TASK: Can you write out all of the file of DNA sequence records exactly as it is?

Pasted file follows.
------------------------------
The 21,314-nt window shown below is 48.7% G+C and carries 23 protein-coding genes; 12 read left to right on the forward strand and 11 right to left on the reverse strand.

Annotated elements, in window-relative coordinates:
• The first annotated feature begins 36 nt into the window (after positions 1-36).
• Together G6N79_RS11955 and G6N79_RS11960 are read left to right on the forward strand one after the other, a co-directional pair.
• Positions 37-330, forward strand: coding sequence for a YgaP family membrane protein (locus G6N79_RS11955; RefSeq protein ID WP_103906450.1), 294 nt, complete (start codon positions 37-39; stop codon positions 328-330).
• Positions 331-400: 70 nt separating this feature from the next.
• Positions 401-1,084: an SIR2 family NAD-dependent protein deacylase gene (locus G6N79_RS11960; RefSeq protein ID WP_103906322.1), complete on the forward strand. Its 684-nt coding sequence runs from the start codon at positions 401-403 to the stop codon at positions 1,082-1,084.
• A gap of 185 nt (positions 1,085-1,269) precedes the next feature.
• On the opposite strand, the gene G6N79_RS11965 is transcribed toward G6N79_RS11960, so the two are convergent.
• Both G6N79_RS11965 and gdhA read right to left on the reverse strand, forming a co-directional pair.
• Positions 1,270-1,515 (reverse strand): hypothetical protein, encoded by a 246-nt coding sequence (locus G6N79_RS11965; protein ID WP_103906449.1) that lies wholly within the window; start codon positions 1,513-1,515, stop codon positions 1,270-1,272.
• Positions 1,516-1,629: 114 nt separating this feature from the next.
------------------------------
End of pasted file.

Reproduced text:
The 21,314-nt window shown below is 48.7% G+C and carries 23 protein-coding genes; 12 read left to right on the forward strand and 11 right to left on the reverse strand.

Annotated elements, in window-relative coordinates:
• The first annotated feature begins 36 nt into the window (after positions 1-36).
• Together G6N79_RS11955 and G6N79_RS11960 are read left to right on the forward strand one after the other, a co-directional pair.
• Positions 37-330, forward strand: coding sequence for a YgaP family membrane protein (locus G6N79_RS11955; RefSeq protein ID WP_103906450.1), 294 nt, complete (start codon positions 37-39; stop codon positions 328-330).
• Positions 331-400: 70 nt separating this feature from the next.
• Positions 401-1,084: an SIR2 family NAD-dependent protein deacylase gene (locus G6N79_RS11960; RefSeq protein ID WP_103906322.1), complete on the forward strand. Its 684-nt coding sequence runs from the start codon at positions 401-403 to the stop codon at positions 1,082-1,084.
• A gap of 185 nt (positions 1,085-1,269) precedes the next feature.
• On the opposite strand, the gene G6N79_RS11965 is transcribed toward G6N79_RS11960, so the two are convergent.
• Both G6N79_RS11965 and gdhA read right to left on the reverse strand, forming a co-directional pair.
• Positions 1,270-1,515 (reverse strand): hypothetical protein, encoded by a 246-nt coding sequence (locus G6N79_RS11965; protein ID WP_103906449.1) that lies wholly within the window; start codon positions 1,513-1,515, stop codon positions 1,270-1,272.
• Positions 1,516-1,629: 114 nt separating this feature from the next.